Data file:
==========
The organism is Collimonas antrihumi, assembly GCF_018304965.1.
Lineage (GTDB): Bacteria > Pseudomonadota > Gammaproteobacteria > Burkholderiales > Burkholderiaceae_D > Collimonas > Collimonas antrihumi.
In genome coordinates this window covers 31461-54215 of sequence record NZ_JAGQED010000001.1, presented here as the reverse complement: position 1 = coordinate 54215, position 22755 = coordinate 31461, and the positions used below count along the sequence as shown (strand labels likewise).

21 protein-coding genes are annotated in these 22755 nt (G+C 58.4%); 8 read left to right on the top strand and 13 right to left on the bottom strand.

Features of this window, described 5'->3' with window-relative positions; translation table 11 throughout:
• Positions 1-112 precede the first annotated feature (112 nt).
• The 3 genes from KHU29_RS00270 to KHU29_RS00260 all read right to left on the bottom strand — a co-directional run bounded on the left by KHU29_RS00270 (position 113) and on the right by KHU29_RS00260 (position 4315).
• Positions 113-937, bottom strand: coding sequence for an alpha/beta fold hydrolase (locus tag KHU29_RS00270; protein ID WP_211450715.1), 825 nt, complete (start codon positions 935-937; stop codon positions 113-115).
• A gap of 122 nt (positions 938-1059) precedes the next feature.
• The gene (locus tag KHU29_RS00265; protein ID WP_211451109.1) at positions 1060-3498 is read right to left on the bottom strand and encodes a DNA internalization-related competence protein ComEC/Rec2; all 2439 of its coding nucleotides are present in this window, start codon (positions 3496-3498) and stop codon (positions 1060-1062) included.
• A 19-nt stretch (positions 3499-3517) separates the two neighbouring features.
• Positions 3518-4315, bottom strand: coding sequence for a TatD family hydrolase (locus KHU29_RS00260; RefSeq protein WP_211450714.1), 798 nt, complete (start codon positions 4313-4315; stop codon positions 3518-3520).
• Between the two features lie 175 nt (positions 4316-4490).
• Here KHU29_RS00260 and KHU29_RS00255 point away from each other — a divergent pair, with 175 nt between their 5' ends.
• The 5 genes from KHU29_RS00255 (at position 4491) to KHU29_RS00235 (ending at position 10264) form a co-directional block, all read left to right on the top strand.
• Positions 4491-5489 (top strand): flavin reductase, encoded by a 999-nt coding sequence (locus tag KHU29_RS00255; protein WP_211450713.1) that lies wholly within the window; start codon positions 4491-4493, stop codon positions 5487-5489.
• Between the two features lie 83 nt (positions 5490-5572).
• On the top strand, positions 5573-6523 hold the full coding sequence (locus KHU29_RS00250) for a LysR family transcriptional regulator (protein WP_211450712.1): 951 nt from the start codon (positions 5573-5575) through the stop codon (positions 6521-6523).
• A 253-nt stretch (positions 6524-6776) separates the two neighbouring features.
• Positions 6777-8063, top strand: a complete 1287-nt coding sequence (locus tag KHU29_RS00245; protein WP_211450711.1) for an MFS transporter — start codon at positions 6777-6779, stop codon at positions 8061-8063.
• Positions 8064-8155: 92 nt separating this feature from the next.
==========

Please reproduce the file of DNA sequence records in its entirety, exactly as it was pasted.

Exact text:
The organism is Collimonas antrihumi, assembly GCF_018304965.1.
Lineage (GTDB): Bacteria > Pseudomonadota > Gammaproteobacteria > Burkholderiales > Burkholderiaceae_D > Collimonas > Collimonas antrihumi.
In genome coordinates this window covers 31461-54215 of sequence record NZ_JAGQED010000001.1, presented here as the reverse complement: position 1 = coordinate 54215, position 22755 = coordinate 31461, and the positions used below count along the sequence as shown (strand labels likewise).

21 protein-coding genes are annotated in these 22755 nt (G+C 58.4%); 8 read left to right on the top strand and 13 right to left on the bottom strand.

Features of this window, described 5'->3' with window-relative positions; translation table 11 throughout:
• Positions 1-112 precede the first annotated feature (112 nt).
• The 3 genes from KHU29_RS00270 to KHU29_RS00260 all read right to left on the bottom strand — a co-directional run bounded on the left by KHU29_RS00270 (position 113) and on the right by KHU29_RS00260 (position 4315).
• Positions 113-937, bottom strand: coding sequence for an alpha/beta fold hydrolase (locus tag KHU29_RS00270; protein ID WP_211450715.1), 825 nt, complete (start codon positions 935-937; stop codon positions 113-115).
• A gap of 122 nt (positions 938-1059) precedes the next feature.
• The gene (locus tag KHU29_RS00265; protein ID WP_211451109.1) at positions 1060-3498 is read right to left on the bottom strand and encodes a DNA internalization-related competence protein ComEC/Rec2; all 2439 of its coding nucleotides are present in this window, start codon (positions 3496-3498) and stop codon (positions 1060-1062) included.
• A 19-nt stretch (positions 3499-3517) separates the two neighbouring features.
• Positions 3518-4315, bottom strand: coding sequence for a TatD family hydrolase (locus KHU29_RS00260; RefSeq protein WP_211450714.1), 798 nt, complete (start codon positions 4313-4315; stop codon positions 3518-3520).
• Between the two features lie 175 nt (positions 4316-4490).
• Here KHU29_RS00260 and KHU29_RS00255 point away from each other — a divergent pair, with 175 nt between their 5' ends.
• The 5 genes from KHU29_RS00255 (at position 4491) to KHU29_RS00235 (ending at position 10264) form a co-directional block, all read left to right on the top strand.
• Positions 4491-5489 (top strand): flavin reductase, encoded by a 999-nt coding sequence (locus tag KHU29_RS00255; protein WP_211450713.1) that lies wholly within the window; start codon positions 4491-4493, stop codon positions 5487-5489.
• Between the two features lie 83 nt (positions 5490-5572).
• On the top strand, positions 5573-6523 hold the full coding sequence (locus KHU29_RS00250) for a LysR family transcriptional regulator (protein WP_211450712.1): 951 nt from the start codon (positions 5573-5575) through the stop codon (positions 6521-6523).
• A 253-nt stretch (positions 6524-6776) separates the two neighbouring features.
• Positions 6777-8063, top strand: a complete 1287-nt coding sequence (locus tag KHU29_RS00245; protein WP_211450711.1) for an MFS transporter — start codon at positions 6777-6779, stop codon at positions 8061-8063.
• Positions 8064-8155: 92 nt separating this feature from the next.